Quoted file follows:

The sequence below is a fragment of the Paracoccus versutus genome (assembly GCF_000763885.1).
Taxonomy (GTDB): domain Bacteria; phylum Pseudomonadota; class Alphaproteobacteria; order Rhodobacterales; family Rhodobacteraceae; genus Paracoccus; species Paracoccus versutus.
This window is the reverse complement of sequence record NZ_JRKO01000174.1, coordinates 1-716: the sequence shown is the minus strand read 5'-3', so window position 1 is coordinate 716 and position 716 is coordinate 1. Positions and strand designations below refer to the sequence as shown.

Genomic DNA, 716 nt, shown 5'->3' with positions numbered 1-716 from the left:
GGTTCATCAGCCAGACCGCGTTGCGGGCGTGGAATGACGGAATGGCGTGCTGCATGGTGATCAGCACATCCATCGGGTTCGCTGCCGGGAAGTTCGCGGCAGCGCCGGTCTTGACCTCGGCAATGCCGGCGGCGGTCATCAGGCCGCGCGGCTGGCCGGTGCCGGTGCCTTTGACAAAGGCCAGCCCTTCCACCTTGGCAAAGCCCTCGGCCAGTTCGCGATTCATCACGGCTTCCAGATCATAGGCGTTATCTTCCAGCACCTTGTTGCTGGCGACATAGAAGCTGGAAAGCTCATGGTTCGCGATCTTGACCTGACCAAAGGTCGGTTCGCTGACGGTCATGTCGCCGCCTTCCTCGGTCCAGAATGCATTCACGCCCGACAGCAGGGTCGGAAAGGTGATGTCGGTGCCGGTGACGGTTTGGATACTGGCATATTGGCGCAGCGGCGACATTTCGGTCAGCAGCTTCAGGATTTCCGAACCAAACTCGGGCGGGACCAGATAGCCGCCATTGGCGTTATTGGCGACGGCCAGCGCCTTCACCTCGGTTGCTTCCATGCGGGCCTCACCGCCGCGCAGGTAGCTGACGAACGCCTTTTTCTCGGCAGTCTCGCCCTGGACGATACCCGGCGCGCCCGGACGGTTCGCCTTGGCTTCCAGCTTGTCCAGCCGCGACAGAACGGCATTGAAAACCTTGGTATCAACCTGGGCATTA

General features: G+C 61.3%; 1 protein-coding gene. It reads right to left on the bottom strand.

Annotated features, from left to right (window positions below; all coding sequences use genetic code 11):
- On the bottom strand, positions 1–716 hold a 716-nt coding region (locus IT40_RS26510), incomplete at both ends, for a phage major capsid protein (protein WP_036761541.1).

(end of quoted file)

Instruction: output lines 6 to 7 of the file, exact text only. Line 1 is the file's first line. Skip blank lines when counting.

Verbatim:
General features: G+C 61.3%; 1 protein-coding gene. It reads right to left on the bottom strand.

Annotated features, from left to right (window positions below; all coding sequences use genetic code 11):